She is known to admire the Queen, whom she first met when she was pro-vice chancellor of Queen's, and though her role allows her opportunities to express her own opinion on public affairs in a manner denied to her guest, she has to a great extent taken Queen Elizabeth as her model for how to conduct herself as head of state - something she has done with charm, dignity and good sense. This state visit is seen as the high point of her second term as president.

Yet, as the scale of the security measures being taken demonstrate, it is fraught with danger. Dissident republicans are a tiny group, both in the Republic and the North. They resent the visit, and are fiercely opposed to the Queen's presence in the Republic, because reconciliation means an acceptance of the status quo in Northern Ireland.They refuse to recognise that the status quo and power-sharing agreement there are not only generally supported in the North - whatever misgivings many may have - but also represent the only means by which a United Ireland may some day come into being with the consent of the Protestant majority in the six counties.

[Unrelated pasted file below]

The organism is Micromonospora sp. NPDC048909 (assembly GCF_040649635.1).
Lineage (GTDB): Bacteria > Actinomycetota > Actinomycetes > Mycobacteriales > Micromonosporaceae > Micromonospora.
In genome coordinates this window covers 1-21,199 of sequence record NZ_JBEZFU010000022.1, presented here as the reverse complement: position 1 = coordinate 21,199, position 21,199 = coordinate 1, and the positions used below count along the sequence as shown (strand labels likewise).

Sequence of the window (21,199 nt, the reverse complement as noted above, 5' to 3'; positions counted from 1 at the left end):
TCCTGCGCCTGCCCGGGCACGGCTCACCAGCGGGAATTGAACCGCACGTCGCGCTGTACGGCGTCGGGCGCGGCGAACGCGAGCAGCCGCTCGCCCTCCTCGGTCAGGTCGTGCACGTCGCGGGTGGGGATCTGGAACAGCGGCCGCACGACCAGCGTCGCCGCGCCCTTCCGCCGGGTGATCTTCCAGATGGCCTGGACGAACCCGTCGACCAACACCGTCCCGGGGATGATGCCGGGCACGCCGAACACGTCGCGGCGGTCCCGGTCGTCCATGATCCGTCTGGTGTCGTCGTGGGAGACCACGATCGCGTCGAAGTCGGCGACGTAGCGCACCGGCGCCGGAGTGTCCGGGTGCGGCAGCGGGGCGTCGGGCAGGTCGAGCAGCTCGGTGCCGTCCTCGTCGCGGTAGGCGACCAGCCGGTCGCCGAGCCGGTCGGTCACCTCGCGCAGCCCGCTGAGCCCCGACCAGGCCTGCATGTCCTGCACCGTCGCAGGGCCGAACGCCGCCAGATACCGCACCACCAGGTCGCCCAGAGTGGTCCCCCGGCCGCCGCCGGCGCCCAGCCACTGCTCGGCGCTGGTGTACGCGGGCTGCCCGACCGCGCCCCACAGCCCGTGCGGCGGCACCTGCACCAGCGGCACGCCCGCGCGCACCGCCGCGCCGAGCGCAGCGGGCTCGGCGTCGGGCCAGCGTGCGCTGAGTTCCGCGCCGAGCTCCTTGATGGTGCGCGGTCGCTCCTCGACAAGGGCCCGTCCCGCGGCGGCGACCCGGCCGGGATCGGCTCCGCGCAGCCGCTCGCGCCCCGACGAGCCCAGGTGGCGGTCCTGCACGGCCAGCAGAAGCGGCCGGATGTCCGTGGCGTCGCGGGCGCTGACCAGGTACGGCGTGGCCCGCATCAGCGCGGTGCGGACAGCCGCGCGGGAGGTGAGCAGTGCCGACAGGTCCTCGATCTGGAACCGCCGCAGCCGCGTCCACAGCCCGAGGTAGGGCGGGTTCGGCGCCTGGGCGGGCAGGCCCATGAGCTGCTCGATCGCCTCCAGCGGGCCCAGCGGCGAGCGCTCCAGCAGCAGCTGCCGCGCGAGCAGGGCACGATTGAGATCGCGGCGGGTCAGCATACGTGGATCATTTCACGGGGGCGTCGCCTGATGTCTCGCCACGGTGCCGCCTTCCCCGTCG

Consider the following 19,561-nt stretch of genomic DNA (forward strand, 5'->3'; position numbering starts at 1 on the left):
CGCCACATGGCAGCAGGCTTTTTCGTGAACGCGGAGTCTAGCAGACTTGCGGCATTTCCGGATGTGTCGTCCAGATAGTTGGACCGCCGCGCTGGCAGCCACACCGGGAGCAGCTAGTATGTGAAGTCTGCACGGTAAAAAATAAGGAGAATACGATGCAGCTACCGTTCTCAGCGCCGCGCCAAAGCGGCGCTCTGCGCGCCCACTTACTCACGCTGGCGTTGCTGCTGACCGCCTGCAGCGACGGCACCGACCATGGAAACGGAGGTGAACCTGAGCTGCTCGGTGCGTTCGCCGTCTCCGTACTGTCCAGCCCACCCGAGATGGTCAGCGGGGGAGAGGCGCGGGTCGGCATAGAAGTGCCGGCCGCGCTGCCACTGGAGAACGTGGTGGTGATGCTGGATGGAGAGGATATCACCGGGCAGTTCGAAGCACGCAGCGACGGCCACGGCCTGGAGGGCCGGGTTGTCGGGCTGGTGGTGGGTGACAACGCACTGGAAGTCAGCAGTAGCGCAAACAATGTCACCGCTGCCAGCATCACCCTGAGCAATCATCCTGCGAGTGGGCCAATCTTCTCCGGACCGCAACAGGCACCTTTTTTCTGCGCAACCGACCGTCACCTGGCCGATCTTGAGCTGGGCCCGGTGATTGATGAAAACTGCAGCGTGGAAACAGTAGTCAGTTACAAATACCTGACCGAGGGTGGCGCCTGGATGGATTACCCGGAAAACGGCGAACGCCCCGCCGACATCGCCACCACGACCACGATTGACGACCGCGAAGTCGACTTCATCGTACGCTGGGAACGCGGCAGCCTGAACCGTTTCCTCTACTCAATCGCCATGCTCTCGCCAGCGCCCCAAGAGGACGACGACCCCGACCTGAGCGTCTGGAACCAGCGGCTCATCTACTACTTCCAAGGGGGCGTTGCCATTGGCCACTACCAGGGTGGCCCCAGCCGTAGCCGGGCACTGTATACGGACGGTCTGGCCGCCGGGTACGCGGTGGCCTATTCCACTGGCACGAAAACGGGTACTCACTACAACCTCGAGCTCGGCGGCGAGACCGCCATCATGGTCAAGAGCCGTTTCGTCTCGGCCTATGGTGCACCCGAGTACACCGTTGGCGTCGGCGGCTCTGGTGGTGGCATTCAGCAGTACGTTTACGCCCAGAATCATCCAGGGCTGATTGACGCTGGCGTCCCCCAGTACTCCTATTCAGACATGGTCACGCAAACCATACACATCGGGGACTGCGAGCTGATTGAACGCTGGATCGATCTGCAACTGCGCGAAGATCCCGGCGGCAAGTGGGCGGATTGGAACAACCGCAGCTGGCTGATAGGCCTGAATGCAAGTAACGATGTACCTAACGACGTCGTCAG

Even some who approve the principle of reconciliation think the Queen's visit ill-timed, and not only because the financial crash has delivered a blow to Irish self-esteem and the self-confidence which burgeoned during the years of rapid economic growth. Now the Irish have been cast back into a position of dependency on both the European Union and the United Kingdom, which has contributed to the bail-out. There is also the fear that any acts of violence or hostile demonstrations might actually set back the process of reconciliation.

These fears, however understandable, are probably exaggerated. The visit is more likely to be a resounding success, and not only because the Irish are a generous-minded people. The truth is that, though there has been much bitterness and misery in the relationship between England and Ireland, there has also been much that was fruitful.